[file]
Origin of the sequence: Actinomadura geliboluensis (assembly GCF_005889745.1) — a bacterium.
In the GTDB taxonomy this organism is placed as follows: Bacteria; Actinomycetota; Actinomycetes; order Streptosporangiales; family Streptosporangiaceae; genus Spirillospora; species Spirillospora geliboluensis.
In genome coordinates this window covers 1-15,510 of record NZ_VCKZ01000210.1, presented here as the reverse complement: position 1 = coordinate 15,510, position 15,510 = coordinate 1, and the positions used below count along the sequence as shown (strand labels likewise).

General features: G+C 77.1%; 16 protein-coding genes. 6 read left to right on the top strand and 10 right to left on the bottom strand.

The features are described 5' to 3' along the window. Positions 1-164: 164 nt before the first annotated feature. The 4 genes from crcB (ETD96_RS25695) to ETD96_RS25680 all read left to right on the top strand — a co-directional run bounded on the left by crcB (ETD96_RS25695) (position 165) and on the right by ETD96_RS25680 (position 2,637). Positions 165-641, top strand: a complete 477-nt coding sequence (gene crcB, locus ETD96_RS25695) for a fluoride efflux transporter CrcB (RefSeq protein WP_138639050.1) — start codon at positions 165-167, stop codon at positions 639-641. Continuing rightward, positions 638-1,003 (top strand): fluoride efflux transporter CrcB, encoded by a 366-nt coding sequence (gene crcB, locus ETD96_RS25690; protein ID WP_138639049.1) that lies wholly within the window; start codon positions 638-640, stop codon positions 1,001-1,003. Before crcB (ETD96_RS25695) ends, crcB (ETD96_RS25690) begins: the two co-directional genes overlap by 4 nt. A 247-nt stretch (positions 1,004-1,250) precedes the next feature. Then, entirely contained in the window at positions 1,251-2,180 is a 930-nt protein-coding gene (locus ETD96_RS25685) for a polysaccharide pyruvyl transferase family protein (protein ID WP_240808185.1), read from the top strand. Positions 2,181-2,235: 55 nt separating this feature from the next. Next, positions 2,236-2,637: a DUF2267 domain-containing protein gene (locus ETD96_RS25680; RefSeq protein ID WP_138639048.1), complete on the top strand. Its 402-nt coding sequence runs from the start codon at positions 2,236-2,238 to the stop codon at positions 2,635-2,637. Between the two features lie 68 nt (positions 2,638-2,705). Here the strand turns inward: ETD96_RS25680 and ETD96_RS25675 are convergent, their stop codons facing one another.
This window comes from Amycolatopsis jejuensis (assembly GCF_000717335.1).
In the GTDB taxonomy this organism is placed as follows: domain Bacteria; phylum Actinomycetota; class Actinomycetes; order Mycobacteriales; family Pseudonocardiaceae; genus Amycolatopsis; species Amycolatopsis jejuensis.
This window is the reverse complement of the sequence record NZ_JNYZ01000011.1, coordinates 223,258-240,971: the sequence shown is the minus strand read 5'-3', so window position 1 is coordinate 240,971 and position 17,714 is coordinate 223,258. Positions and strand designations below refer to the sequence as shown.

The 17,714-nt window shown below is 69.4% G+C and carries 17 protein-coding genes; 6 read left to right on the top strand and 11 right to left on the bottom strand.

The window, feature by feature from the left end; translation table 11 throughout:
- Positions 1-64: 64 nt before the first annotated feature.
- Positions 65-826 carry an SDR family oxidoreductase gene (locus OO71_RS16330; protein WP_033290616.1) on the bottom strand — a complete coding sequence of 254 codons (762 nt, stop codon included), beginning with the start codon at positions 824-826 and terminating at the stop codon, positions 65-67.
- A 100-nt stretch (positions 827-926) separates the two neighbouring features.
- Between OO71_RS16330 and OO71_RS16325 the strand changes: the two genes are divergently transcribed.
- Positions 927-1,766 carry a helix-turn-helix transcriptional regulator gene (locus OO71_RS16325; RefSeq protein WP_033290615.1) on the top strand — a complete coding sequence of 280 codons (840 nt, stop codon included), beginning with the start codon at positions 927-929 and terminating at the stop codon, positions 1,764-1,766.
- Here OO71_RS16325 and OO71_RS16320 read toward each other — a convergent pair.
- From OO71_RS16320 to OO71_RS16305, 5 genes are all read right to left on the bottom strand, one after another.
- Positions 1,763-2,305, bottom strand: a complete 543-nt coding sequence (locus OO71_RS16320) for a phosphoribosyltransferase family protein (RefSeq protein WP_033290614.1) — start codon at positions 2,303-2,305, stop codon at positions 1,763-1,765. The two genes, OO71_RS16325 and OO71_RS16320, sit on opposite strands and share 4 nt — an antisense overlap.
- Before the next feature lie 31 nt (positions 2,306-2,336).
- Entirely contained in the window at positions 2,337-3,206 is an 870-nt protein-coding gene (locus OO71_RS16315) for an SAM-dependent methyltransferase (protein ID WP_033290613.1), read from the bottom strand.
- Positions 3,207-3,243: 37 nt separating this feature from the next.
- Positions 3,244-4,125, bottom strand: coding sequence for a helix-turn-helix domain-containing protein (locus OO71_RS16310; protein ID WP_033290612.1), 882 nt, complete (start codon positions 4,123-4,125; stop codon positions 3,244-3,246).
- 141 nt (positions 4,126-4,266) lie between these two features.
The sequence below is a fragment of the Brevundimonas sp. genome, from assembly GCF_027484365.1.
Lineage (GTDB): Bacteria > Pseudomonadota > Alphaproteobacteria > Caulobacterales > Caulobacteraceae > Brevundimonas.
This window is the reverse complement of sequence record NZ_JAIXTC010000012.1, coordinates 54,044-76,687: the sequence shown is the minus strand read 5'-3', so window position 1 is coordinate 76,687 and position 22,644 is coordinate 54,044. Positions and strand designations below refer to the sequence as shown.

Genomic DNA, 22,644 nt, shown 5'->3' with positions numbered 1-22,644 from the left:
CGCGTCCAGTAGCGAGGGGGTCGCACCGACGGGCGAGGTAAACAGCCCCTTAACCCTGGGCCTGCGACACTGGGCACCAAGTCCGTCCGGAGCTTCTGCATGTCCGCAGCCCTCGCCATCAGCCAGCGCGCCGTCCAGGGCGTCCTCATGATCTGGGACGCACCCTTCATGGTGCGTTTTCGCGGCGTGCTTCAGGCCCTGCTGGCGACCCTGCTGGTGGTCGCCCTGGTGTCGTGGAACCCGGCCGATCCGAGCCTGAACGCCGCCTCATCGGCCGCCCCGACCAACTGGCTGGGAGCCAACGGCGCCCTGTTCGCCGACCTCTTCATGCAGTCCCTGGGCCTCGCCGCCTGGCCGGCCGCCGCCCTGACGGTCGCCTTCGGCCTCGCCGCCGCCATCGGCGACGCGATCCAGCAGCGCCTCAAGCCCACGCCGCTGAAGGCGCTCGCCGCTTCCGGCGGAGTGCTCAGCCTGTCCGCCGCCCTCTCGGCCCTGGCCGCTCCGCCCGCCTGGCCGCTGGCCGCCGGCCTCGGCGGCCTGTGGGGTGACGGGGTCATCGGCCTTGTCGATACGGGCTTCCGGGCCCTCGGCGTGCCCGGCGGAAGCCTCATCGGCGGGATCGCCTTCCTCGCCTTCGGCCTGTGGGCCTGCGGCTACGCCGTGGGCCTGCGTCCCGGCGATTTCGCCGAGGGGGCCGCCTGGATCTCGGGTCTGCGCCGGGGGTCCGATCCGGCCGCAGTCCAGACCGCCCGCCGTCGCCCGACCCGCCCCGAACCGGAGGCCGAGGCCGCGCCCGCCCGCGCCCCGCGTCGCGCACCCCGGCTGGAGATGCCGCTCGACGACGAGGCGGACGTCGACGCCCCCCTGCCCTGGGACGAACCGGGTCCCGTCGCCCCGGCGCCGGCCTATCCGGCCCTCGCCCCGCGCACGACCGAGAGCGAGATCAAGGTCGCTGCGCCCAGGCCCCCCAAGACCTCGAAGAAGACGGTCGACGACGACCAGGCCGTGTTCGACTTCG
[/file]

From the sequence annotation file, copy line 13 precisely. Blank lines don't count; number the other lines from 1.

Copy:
- A 100-nt stretch (positions 827-926) separates the two neighbouring features.